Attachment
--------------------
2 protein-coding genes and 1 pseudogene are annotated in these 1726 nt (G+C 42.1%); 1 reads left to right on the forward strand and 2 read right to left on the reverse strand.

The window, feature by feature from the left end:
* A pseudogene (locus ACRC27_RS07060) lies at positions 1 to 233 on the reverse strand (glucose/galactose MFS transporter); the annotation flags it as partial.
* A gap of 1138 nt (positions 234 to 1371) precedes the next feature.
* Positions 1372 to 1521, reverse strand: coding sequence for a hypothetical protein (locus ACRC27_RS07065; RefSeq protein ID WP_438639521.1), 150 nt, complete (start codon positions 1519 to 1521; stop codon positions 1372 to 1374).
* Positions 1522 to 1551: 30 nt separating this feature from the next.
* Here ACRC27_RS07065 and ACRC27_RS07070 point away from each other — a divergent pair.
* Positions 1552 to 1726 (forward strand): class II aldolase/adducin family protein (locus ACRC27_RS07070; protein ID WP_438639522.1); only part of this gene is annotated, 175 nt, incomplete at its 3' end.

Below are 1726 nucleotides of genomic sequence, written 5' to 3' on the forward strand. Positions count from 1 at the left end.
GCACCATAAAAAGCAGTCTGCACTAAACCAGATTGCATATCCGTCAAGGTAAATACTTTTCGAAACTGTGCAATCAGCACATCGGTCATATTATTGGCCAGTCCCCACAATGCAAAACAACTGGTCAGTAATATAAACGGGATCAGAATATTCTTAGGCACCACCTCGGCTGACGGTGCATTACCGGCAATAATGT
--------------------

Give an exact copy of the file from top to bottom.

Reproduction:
2 protein-coding genes and 1 pseudogene are annotated in these 1726 nt (G+C 42.1%); 1 reads left to right on the forward strand and 2 read right to left on the reverse strand.

The window, feature by feature from the left end:
* A pseudogene (locus ACRC27_RS07060) lies at positions 1 to 233 on the reverse strand (glucose/galactose MFS transporter); the annotation flags it as partial.
* A gap of 1138 nt (positions 234 to 1371) precedes the next feature.
* Positions 1372 to 1521, reverse strand: coding sequence for a hypothetical protein (locus ACRC27_RS07065; RefSeq protein ID WP_438639521.1), 150 nt, complete (start codon positions 1519 to 1521; stop codon positions 1372 to 1374).
* Positions 1522 to 1551: 30 nt separating this feature from the next.
* Here ACRC27_RS07065 and ACRC27_RS07070 point away from each other — a divergent pair.
* Positions 1552 to 1726 (forward strand): class II aldolase/adducin family protein (locus ACRC27_RS07070; protein ID WP_438639522.1); only part of this gene is annotated, 175 nt, incomplete at its 3' end.

Below are 1726 nucleotides of genomic sequence, written 5' to 3' on the forward strand. Positions count from 1 at the left end.
GCACCATAAAAAGCAGTCTGCACTAAACCAGATTGCATATCCGTCAAGGTAAATACTTTTCGAAACTGTGCAATCAGCACATCGGTCATATTATTGGCCAGTCCCCACAATGCAAAACAACTGGTCAGTAATATAAACGGGATCAGAATATTCTTAGGCACCACCTCGGCTGACGGTGCATTACCGGCAATAATGT